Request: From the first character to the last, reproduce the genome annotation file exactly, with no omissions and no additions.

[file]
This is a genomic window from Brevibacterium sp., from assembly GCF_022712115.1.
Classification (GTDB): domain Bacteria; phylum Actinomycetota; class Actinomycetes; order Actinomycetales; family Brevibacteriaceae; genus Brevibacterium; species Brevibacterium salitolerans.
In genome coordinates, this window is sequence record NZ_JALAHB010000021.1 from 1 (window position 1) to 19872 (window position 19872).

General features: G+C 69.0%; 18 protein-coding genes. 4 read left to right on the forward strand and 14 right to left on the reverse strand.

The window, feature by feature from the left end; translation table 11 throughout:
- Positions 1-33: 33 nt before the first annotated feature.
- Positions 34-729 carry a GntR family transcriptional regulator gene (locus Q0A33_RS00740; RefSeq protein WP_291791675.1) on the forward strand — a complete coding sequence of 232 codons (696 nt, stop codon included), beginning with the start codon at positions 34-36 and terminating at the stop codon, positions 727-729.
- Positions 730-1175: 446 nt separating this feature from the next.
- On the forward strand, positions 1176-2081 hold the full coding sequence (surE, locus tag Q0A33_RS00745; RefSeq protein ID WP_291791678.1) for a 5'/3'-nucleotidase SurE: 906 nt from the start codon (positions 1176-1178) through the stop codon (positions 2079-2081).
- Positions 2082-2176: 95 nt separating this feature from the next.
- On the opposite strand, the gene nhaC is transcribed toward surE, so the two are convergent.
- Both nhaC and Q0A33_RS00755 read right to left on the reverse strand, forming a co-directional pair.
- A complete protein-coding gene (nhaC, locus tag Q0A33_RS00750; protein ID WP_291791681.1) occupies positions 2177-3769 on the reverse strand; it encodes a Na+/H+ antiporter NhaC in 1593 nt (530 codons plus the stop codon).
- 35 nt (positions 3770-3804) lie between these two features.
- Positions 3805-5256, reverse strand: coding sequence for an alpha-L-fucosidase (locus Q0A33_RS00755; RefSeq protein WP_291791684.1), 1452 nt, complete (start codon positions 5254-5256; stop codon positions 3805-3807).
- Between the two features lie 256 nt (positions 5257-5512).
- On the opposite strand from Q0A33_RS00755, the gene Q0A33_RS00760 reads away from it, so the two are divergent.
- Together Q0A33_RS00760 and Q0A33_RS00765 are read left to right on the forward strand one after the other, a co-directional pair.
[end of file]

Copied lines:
This is a genomic window from Brevibacterium sp., from assembly GCF_022712115.1.
Classification (GTDB): domain Bacteria; phylum Actinomycetota; class Actinomycetes; order Actinomycetales; family Brevibacteriaceae; genus Brevibacterium; species Brevibacterium salitolerans.
In genome coordinates, this window is sequence record NZ_JALAHB010000021.1 from 1 (window position 1) to 19872 (window position 19872).

General features: G+C 69.0%; 18 protein-coding genes. 4 read left to right on the forward strand and 14 right to left on the reverse strand.

The window, feature by feature from the left end; translation table 11 throughout:
- Positions 1-33: 33 nt before the first annotated feature.
- Positions 34-729 carry a GntR family transcriptional regulator gene (locus Q0A33_RS00740; RefSeq protein WP_291791675.1) on the forward strand — a complete coding sequence of 232 codons (696 nt, stop codon included), beginning with the start codon at positions 34-36 and terminating at the stop codon, positions 727-729.
- Positions 730-1175: 446 nt separating this feature from the next.
- On the forward strand, positions 1176-2081 hold the full coding sequence (surE, locus tag Q0A33_RS00745; RefSeq protein ID WP_291791678.1) for a 5'/3'-nucleotidase SurE: 906 nt from the start codon (positions 1176-1178) through the stop codon (positions 2079-2081).
- Positions 2082-2176: 95 nt separating this feature from the next.
- On the opposite strand, the gene nhaC is transcribed toward surE, so the two are convergent.
- Both nhaC and Q0A33_RS00755 read right to left on the reverse strand, forming a co-directional pair.
- A complete protein-coding gene (nhaC, locus tag Q0A33_RS00750; protein ID WP_291791681.1) occupies positions 2177-3769 on the reverse strand; it encodes a Na+/H+ antiporter NhaC in 1593 nt (530 codons plus the stop codon).
- 35 nt (positions 3770-3804) lie between these two features.
- Positions 3805-5256, reverse strand: coding sequence for an alpha-L-fucosidase (locus Q0A33_RS00755; RefSeq protein WP_291791684.1), 1452 nt, complete (start codon positions 5254-5256; stop codon positions 3805-3807).
- Between the two features lie 256 nt (positions 5257-5512).
- On the opposite strand from Q0A33_RS00755, the gene Q0A33_RS00760 reads away from it, so the two are divergent.
- Together Q0A33_RS00760 and Q0A33_RS00765 are read left to right on the forward strand one after the other, a co-directional pair.